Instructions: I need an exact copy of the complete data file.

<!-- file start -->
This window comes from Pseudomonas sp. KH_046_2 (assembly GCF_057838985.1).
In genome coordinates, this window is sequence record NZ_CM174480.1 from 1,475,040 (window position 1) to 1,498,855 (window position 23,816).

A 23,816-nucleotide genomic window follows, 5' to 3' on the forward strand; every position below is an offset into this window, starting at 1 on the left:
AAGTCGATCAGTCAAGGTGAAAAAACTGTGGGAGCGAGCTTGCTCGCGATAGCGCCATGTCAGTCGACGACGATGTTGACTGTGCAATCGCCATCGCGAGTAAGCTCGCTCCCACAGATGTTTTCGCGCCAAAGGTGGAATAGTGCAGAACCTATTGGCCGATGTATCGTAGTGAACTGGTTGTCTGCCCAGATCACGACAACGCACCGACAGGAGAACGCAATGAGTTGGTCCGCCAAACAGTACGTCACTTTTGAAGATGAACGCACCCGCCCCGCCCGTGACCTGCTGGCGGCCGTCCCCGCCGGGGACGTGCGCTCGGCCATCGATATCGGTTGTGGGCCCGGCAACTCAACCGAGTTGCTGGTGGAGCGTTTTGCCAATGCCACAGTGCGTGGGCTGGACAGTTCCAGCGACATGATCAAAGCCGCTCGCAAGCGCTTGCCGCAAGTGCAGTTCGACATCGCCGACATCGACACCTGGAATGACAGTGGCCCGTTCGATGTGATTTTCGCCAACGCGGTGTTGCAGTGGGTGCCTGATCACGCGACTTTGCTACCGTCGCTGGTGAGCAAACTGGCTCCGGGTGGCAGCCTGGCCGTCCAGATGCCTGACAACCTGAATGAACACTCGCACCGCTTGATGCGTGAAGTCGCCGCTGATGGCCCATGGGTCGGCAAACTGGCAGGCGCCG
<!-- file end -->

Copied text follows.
This window comes from Pseudomonas sp. KH_046_2 (assembly GCF_057838985.1).
In genome coordinates, this window is sequence record NZ_CM174480.1 from 1,475,040 (window position 1) to 1,498,855 (window position 23,816).

A 23,816-nucleotide genomic window follows, 5' to 3' on the forward strand; every position below is an offset into this window, starting at 1 on the left:
AAGTCGATCAGTCAAGGTGAAAAAACTGTGGGAGCGAGCTTGCTCGCGATAGCGCCATGTCAGTCGACGACGATGTTGACTGTGCAATCGCCATCGCGAGTAAGCTCGCTCCCACAGATGTTTTCGCGCCAAAGGTGGAATAGTGCAGAACCTATTGGCCGATGTATCGTAGTGAACTGGTTGTCTGCCCAGATCACGACAACGCACCGACAGGAGAACGCAATGAGTTGGTCCGCCAAACAGTACGTCACTTTTGAAGATGAACGCACCCGCCCCGCCCGTGACCTGCTGGCGGCCGTCCCCGCCGGGGACGTGCGCTCGGCCATCGATATCGGTTGTGGGCCCGGCAACTCAACCGAGTTGCTGGTGGAGCGTTTTGCCAATGCCACAGTGCGTGGGCTGGACAGTTCCAGCGACATGATCAAAGCCGCTCGCAAGCGCTTGCCGCAAGTGCAGTTCGACATCGCCGACATCGACACCTGGAATGACAGTGGCCCGTTCGATGTGATTTTCGCCAACGCGGTGTTGCAGTGGGTGCCTGATCACGCGACTTTGCTACCGTCGCTGGTGAGCAAACTGGCTCCGGGTGGCAGCCTGGCCGTCCAGATGCCTGACAACCTGAATGAACACTCGCACCGCTTGATGCGTGAAGTCGCCGCTGATGGCCCATGGGTCGGCAAACTGGCAGGCGCCG